It has been a ridiculously long time since my last post, mainly because other things such as 'parenting' or 'yardwork' or 'vacation' happening the past two weeks. Lucky for you, while doing said yardwork or driving home from vacation, I had plenty of time to think about fantasy football!
As parents out there can attest, road trips are memorable, fun experience that you usually don't realize are fun and memorable until you've been home for a few days. Alas, the title of this blog came to me after several failed attempts to go out to eat with my 15 month old son. I had been excited to try several trendy bars or microbreweries in the hopes of having a nice cold one after a fun day with the kids, only to find that 15 month olds do not like trendy bars or microbreweries. 15 month olds like to scream and wander the restaurant, make an ill-fated attempt to fly down flights of stairs or run into the waitstaff in a kamikaze effort to be removed from the restaurant. However, what do 15 month olds love? Fast food restaurants. For some reason, the allure of fluorescent lights, pubescent teens taking orders and ketchup packets make kids calm and happy. What was my son's favorite destination over the course of a 3-day vacation? Big Boy. That's right, the quintessential sign of America's love of greasy food and its effects on the circumference of our waists. My wife and I had to pry our son off of the Big Boy statue because our son would not stop affectionately hugging his new best friend.
So what does this have to do with fantasy football? Why, it's only the greatest analogy between sports and food ever to be made, that's what!
This was my first trip to Big Boy, and I must say, it hit the spot. I had low expectations, wasn't expecting much in return, and actually had an enjoyable experience. I liken Big Boy to a player you draft in a later round without much expectation, only to see them perform far beyond your expectations. We shall call these players Big Boys.
On the other hand, the hip places I attempted to go to, only to experience utter failure, I shall use to discuss those players who you hold in high regard prior to your fantasy draft. You have high hopes that they hold the key to fantasy glory, only to draft them and watch as your team continues to have the highest projected points each week and lose to that random person you added to your league just to round it up to an even number of players. We shall call these players Hipsters, partly because of hip restaurants, but also because we all have a negative connotation of real-life hipsters, so let's keep that bitter taste in our mouths.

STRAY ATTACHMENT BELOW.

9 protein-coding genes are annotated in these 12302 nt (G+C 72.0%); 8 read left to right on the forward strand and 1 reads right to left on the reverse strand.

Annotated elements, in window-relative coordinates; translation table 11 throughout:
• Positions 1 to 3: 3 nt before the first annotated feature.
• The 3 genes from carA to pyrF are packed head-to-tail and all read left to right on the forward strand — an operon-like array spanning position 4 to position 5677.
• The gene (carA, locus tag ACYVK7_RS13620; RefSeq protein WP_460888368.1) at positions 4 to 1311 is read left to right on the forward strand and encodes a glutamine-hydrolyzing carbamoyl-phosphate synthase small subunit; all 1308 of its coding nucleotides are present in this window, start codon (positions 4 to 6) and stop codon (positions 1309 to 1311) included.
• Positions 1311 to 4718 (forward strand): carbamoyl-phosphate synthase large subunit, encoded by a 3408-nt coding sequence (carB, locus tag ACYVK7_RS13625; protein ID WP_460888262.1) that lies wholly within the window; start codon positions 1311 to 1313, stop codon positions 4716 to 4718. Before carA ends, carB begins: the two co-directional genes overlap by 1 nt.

So, let's get the bad news out of the way: The Hipsters
1. Alfred Morris, RB, Washington Redskins
Ok, let's get something out of the way from the get go. Being a Hipster doesn't mean you won't be an effective player. Alfred seems like a nice young man, probably my favorite running back ever named Alfred to play in the NFL. However, people have this guy ranked in the Top 10 of ALL players heading into drafts, and that is just too high.
Why you ask? Sure, there are the issues regarding his coach and his love of using any man off the street to be his starting RB at a moment's notice, and somehow having success doing this (anyone know what Selvin Young, Mike Anderson, Mike Bell, Tatum Bell, Reuben Droughns, Travis Henry, Peyton Hillis, Evan Royster, Ryan Torain or Roy Helu are up to?).
There's also the fact that the Redskins have discussed using RGIII more as a passer to preserve his health, which means more passing plays. Morris was only targeted 16 times last year in the backfield, which can obviously change, but regardless, less running plays is less running plays.
However, here's the kicker. In looking at many top fantasy RB's over the past five years, I have noticed a major trend: Any RB who exceeds 300 rushing attempts in a season sees a decline in their rushing yardage the next year. 4 years ago, Tristan Cockcroft of ESPN wrote a great article about why people should be leery of Michael Turner because he exceeded the magic number of 370 carries, which he goes on to demonstrate as the forbidden number of attempts for RBs. I will spare you all of the details, because you can check these people's stats on your own, but the following players, many of whom were quite dominant in fantasy at one point or another (or still are) have all seen their rushing yards and attempts decrease following a season of 300 or more carries: Adrian Peterson, Arian Foster, Michael Turner, Matt Forte, Rashard Mendenhall and Chris Johnson. The only person I saw actually have an INCREASE in rushing yards (by 144 yards) was Ray Rice from 2010-2011.
How many attempts did Morris have last year? 335. The only running backs with 300 or more carries last year were Morris, as well as Foster, Peterson, Doug Martin and Marshawn Lynch. Now, even if AP or Arian Foster or Marshawn Lynch have a down year next year, it probably won't be as precipitous a fall as other backs may experience. These guys have been consistent for at least two consecutive seasons, and there is no way you can't draft them if the opportunity arises. But I would be hesitant with Morris and Martin, or possibly offer them as trade bait. I feel that I need to see at least one more good year out of these two before I take a first/second round gamble on them. I am reminded of how Ryan Mathews was considered a first/second round draft pick his first two years in the league, and yeah, I am still wondering why I drafted a guy who doesn't even have two t's in his last name when spelling 'Matthew.'
I will continue with posts on Big Boys and Hipsters soon. My son took 3 hours to fall asleep yesterday (he had an accidental five minute nap in the car, which somehow recharged him and convinced him that he didn't need sleep) so a longer night's sleep is very much in order. Until next time,